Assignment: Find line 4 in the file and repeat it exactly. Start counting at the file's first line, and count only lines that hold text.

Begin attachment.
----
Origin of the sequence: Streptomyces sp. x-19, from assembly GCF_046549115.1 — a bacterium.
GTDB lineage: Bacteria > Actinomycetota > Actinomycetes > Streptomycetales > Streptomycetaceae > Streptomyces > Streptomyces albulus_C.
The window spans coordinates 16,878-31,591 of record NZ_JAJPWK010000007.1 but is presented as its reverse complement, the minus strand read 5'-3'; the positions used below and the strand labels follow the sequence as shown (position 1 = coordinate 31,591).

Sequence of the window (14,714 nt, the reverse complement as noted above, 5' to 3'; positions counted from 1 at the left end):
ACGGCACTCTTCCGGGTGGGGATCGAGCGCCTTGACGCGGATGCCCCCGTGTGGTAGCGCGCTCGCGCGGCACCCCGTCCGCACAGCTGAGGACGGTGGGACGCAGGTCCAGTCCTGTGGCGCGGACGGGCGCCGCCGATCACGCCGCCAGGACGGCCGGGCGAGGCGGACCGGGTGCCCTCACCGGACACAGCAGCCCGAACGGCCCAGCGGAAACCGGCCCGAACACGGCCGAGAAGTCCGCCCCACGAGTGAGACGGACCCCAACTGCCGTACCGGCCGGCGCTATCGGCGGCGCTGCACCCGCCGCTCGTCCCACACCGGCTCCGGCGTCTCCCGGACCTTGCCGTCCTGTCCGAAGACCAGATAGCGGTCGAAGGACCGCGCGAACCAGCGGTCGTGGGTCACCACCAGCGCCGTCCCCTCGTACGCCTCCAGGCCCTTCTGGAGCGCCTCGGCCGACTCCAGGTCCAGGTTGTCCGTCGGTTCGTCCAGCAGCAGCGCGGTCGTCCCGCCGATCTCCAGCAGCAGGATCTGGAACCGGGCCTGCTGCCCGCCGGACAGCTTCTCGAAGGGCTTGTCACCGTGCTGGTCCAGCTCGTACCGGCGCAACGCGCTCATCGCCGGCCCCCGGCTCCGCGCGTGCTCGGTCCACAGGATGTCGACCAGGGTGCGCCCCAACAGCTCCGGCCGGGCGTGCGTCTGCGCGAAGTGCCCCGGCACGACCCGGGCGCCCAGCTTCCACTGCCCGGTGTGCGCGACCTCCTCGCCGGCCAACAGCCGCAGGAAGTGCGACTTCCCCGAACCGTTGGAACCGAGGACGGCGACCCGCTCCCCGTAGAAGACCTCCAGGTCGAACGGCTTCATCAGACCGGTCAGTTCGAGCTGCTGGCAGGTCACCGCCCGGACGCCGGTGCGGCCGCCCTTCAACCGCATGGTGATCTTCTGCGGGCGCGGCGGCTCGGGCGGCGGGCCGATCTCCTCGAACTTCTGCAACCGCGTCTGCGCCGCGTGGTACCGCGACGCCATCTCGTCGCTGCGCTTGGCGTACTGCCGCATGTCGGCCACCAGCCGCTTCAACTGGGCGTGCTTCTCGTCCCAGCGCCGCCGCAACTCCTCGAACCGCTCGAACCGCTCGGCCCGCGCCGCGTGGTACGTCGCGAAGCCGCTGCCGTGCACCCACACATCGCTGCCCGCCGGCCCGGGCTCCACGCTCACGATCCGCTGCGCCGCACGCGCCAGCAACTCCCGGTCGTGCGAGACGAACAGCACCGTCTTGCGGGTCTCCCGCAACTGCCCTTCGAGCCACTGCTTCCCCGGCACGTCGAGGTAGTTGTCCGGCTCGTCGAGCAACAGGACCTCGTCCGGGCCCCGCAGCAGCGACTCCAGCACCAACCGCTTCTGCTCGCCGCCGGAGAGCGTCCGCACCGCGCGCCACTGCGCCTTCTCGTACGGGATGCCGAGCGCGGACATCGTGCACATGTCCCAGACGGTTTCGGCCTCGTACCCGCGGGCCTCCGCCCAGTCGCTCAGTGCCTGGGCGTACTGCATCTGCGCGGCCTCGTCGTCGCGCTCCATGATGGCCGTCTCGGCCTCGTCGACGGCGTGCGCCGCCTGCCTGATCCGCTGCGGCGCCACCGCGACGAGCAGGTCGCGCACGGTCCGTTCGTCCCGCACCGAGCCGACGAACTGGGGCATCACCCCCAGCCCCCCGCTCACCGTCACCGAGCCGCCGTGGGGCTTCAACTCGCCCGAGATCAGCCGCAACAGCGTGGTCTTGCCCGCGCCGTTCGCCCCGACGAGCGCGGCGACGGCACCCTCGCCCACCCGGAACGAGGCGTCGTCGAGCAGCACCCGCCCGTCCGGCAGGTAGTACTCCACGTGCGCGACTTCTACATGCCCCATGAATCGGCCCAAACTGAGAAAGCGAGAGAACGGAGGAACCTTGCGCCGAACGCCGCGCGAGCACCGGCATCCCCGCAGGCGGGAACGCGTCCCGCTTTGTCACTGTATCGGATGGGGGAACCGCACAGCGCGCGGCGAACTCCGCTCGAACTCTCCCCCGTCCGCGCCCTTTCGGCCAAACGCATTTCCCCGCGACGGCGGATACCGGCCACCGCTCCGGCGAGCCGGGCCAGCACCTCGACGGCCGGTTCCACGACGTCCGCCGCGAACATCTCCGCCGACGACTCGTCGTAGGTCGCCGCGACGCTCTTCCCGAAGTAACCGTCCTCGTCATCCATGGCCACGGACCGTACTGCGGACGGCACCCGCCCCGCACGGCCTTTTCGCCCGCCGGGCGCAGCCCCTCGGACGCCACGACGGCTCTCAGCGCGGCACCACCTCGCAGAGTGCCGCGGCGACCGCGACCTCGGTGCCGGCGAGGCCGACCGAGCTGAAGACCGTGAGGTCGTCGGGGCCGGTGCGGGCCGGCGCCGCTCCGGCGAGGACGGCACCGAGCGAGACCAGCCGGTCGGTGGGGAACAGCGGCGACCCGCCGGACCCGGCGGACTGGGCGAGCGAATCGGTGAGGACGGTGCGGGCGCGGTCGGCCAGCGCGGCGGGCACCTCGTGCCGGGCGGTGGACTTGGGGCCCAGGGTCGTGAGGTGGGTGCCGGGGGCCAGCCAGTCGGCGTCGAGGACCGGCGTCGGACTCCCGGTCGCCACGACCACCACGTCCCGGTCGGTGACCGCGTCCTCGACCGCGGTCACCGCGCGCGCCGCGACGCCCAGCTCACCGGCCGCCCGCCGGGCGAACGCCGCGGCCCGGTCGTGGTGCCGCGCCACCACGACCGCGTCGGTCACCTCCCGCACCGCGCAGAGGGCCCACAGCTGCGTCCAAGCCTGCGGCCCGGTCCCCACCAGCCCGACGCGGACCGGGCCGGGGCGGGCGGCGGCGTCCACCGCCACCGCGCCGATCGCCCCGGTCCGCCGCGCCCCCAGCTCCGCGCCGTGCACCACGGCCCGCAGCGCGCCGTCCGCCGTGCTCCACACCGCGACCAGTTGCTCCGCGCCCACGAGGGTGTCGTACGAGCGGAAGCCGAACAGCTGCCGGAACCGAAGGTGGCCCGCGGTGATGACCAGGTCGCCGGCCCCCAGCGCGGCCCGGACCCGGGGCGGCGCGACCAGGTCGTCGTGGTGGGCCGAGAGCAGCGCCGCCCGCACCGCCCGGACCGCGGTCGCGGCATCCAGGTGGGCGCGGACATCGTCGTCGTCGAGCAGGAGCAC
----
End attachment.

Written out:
Sequence of the window (14,714 nt, the reverse complement as noted above, 5' to 3'; positions counted from 1 at the left end):